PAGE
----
Taking a look at the ups and downs of sports 

Peaks and valleys. Highs and lows. The essence of sports, yet another way in which they mirror life.

Who's riding high? Who's stuck in a rut? Let's take a quick sweep of some recent headlines.

Niners, Raiders drop exhibition openers: We all know there's very little to glean from the first game back. It's not even a glorified scrimmage. Players whose names we actually know make more than perfunctory appearances in a scrimmage. Nonetheless, these games make a ton of money for the NFL, so endure them we must. And because we must endure them, we must also take something away from each of them.

It's tough to take anything away from the Niners' thrashing at the hands of the Baltimore Ravens, although you have to be pretty certain that Jim Harbaugh took away a pretty mean aggravation headache. He'd never admit it, but you know it chapped his ass to high heaven that his brother got the better of him again.

Beyond that ... eh. A few newcomers looked good, particularly Carlos Hyde, and that was certainly a welcome development. We've been waiting for Frank Gore to run out of gas for some time now, and with the stable of running backs looking pretty empty at the moment, Hyde coming on hard is imperative. As for Gore, better safe than sorry. If he carries more than 20 times this preseason, it'll be borderline negligence.

The Raiders lost, too, of course. Not much to write home about there, either. But admit it: Had the Raiders come out and looked like a juggernaut, would that change your preconceived notion regarding their outlook for the season? Hell no. Nothing in this franchise's recent or even semirecent history suggests anything other than 6-10 at best. In fact, 6-10 would be deemed a massive improvement, and that pretty much says it all.

Dennis Allen, we've been led to believe, has at least this year to show and prove. Don't buy it. If that nasty season-opening stretch doesn't provide more than a glimmer of hope, he'll be gone by Game 8.

Rory McElroy is the next Tiger: I was almost embarrassed to be a journalist when I started seeing stories making this claim. I was embarrassed for Jack Nicklaus when he suggested that Rory could one days break Jack's record of 18 majors.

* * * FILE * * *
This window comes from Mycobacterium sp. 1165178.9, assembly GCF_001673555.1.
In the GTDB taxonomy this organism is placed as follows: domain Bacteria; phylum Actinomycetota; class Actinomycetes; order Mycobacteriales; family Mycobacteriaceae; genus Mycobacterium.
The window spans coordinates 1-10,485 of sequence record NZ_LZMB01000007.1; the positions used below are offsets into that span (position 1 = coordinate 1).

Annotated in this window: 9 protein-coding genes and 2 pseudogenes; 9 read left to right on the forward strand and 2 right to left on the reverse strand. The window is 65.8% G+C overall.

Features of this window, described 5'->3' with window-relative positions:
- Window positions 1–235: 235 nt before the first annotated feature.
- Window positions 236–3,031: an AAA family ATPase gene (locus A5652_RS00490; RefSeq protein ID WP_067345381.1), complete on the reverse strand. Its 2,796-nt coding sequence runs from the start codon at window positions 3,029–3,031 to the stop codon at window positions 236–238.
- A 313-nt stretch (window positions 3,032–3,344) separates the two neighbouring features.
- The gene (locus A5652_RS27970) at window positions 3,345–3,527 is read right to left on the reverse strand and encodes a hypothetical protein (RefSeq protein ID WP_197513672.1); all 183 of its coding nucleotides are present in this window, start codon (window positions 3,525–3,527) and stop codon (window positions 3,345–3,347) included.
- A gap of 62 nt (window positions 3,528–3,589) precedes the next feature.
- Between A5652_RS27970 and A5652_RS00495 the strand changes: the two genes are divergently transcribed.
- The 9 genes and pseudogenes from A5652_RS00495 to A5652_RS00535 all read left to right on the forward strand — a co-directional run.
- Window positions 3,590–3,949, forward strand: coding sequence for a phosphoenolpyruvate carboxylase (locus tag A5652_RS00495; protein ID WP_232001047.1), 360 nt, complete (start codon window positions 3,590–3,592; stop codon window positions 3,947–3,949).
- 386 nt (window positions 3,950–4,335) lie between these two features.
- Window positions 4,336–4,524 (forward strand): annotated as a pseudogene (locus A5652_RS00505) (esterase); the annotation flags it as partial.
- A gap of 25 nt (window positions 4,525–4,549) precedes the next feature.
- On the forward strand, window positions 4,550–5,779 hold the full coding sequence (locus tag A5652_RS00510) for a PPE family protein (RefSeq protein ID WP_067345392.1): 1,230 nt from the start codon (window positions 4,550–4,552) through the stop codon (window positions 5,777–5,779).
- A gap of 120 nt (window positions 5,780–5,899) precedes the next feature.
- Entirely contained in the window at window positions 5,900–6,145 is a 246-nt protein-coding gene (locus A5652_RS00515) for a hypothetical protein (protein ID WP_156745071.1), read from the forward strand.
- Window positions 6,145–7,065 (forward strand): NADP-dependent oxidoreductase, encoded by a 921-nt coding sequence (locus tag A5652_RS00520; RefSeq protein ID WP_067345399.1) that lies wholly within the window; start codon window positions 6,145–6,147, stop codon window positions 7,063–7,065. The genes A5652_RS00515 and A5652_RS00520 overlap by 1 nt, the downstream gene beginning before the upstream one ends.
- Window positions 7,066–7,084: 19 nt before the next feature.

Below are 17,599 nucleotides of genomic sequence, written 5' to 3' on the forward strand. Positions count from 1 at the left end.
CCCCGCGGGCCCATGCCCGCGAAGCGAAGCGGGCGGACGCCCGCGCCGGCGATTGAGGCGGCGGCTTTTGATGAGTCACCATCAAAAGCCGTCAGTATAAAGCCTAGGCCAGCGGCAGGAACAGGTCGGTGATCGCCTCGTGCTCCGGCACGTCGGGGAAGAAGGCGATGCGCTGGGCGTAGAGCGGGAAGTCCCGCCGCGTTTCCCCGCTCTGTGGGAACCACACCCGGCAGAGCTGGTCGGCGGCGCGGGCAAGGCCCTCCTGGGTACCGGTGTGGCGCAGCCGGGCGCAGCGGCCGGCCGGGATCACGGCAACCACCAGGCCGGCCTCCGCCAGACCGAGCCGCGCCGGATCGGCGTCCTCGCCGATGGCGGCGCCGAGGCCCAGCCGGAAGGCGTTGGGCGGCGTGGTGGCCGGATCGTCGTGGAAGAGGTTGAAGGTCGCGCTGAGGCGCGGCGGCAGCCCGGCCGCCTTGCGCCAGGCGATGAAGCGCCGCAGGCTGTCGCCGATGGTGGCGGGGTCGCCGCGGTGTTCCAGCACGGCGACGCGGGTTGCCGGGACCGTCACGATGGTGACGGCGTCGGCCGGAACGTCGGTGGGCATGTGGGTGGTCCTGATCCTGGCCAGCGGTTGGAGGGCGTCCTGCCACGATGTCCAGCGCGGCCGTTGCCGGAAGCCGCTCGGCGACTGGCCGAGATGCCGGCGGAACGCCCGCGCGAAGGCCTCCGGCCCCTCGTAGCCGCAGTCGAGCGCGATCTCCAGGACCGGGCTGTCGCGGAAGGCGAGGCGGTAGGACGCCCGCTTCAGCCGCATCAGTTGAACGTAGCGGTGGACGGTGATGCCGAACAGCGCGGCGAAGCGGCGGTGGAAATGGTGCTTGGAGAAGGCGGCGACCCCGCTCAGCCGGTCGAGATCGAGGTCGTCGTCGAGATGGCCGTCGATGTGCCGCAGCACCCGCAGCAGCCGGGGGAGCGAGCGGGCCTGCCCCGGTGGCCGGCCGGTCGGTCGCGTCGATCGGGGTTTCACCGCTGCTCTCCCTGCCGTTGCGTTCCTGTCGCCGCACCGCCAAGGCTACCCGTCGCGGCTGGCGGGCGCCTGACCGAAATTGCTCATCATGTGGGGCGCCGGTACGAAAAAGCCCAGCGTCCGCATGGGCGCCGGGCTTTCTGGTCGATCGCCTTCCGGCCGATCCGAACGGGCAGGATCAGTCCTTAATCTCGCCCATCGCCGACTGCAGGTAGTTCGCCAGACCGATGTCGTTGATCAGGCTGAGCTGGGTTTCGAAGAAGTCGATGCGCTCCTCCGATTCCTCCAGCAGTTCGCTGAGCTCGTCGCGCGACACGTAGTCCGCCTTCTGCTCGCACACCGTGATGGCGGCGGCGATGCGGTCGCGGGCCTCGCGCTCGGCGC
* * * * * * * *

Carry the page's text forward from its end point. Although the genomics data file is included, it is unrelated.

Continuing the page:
Everyone settle down. Yeah, Rory's a likable lad. And he's got crazy game. But nobody will ever impact the game of golf the way Tiger Woods did in his prime, and the fact that Tiger has flamed out so dramatically is what's going to prevent Rory from transcending. The general public has been bitten once, and now it is twice shy.

Not Jack, though. Jack's all-in. Hook, line and sinker. But you know what? Maybe we shouldn't be embarrassed for him. Maybe he's just trying to be what he thought Tiger would be: The greatest ambassador for the game that's ever lived. What do ambassadors do? They promote? Hence, Jack's hype for Rory.

Cavs get Love: Good luck to you, Steve Kerr. Had the Warriors traded for Kevin Love (instead of the Cleveland Cavaliers), you'd have truly been starting fresh. Sure, there would have been great expectations, but you'd have been dealing with an unknown dynamic, and falling short of expectations could have been shrugged off by citing a number of factors. A butt-hurt superstar, sour about his backcourt mate getting traded against his very public wishes, might have headed the list.

Now Kerr gets the same old crew with which Mark Jackson worked wonders. Fall short of expectations now and it's all your fault.

Mychael Urban, a longtime Bay Area-based sportswriter and broadcaster, is the host of "Inside the Bigs," which airs every Saturday from 9 a.m. to noon on KGMZ "The Game" (95.7 FM).

About The Author

Mychael Urban

Mychael Urban

Mychael Urban has been covering Bay Area sports for 25 years and has worked for MLB.com, Comcast SportsNet Bay Area and KNBR (680 AM).
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